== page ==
Those bonds, when they solidify, can result in some truly special moments.
Which brings me back to that early-September matchup with the Longhorns. And a group of guys trying to soldier on in the face of something far, far more devastating and challenging than a coach yelling about you to some television cameras.
I gotta say: Whew, man, I honestly still get goosebumps thinking about that first play on offense when the team left a spot on the line open to honor Jordan.
I was right there on the sidelines for that game. Close up. So I was able to soak everything in and witness one of the most remarkable atmospheres I’ve ever seen at a football game. It was like something I’ve never felt before. There was just this certain energy in that stadium. Something in the air. A presence. And it didn’t matter that the Terps were big underdogs, or that Texas is a powerhouse program, or that almost no one gave you guys a shot to win that game, I could just straight up tell that … you were going to win.
I could tell, with absolute certainty, that what was happening out on that field was your way of honoring a friend — someone you loved, someone you admired … someone you miss. And that there was no chance you were going to let him down.
On that day, in the face of unimaginable adversity, you found a way to pull together as a team, as brothers, and come away victorious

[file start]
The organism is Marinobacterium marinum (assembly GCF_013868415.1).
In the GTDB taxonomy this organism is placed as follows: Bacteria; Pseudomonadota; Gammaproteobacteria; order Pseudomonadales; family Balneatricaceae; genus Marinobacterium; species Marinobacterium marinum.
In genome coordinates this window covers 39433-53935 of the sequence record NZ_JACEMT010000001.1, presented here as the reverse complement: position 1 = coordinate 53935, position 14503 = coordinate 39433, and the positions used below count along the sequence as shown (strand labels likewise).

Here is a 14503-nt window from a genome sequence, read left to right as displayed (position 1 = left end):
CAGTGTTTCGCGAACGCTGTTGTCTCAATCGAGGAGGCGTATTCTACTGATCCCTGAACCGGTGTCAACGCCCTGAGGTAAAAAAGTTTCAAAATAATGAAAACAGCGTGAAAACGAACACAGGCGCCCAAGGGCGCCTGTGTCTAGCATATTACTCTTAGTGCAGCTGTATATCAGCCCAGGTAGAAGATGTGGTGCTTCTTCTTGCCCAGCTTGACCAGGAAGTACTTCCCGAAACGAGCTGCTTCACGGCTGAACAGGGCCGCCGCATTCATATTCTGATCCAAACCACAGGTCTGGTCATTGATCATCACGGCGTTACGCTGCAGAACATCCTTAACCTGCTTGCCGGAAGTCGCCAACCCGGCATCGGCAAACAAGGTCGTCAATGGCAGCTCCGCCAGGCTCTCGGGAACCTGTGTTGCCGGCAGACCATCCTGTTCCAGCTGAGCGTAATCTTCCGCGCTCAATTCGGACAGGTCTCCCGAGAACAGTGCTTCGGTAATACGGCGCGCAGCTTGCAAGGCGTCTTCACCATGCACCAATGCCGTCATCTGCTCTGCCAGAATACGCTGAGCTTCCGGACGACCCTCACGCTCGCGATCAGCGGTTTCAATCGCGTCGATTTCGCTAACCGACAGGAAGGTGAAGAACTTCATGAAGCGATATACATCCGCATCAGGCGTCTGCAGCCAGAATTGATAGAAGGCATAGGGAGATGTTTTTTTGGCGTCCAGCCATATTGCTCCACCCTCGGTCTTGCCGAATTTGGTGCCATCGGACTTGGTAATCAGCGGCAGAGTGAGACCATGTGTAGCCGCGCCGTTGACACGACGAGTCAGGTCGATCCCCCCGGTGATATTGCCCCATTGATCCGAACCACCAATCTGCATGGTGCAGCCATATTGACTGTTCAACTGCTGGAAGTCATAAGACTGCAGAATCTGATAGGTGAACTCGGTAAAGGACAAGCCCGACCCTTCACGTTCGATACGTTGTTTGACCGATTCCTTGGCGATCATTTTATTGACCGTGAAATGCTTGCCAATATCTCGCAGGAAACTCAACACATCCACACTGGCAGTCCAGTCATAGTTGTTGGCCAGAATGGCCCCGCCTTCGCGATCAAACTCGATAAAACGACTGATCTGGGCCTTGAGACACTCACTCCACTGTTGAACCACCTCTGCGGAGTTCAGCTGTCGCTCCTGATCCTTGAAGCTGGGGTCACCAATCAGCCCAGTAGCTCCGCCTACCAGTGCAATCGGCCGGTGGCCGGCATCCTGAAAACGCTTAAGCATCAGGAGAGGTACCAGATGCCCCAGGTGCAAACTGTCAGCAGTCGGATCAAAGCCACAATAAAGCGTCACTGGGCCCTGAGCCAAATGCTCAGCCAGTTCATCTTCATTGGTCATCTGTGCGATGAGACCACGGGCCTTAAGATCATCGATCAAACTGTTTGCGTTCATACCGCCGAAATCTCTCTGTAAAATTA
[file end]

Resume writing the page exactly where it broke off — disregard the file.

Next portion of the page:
I’m honestly not sure how you did it. But you did. Somehow.
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Now, a few weeks later, things have gotten rough again.
First loss of the season. People jumping off the bandwagon. And asking whether those two early wins were a fluke. Whether you’ll win another game all season.
None of that is any fun.
But I’m here to tell you that this point in time, right now, is when you’re really going to be tested the most. This is where you’re going to make or break your entire season.
And look, you didn’t think everything was going to be easy just because you beat Texas, did you? You realized there’d be more adversity. So you knew this moment would come.
What matters now is how you respond.…
But you’ve all already shown anyone paying attention the strength and heart and will of this team. So I have no doubt that you’re going to bounce back and finish the season strong. And as you’re going about that journey, you all — each and every one of you — need to know that it’s not just me who is proud of you.
You guys are inspiring people worldwide — Terp alums, for sure, but also just people who know what you’re going through and realize the fortitude that it takes to keep moving forward in the face of it all.
We see you. We’re proud of you. And … we believe in you.
So just keep doing the best you can. Stay together. Play the game with love. And always, no matter what, keep Jordan in your heart.
Because I’m pretty sure he’s proud of you, too.
Once a Terp, always a Terp,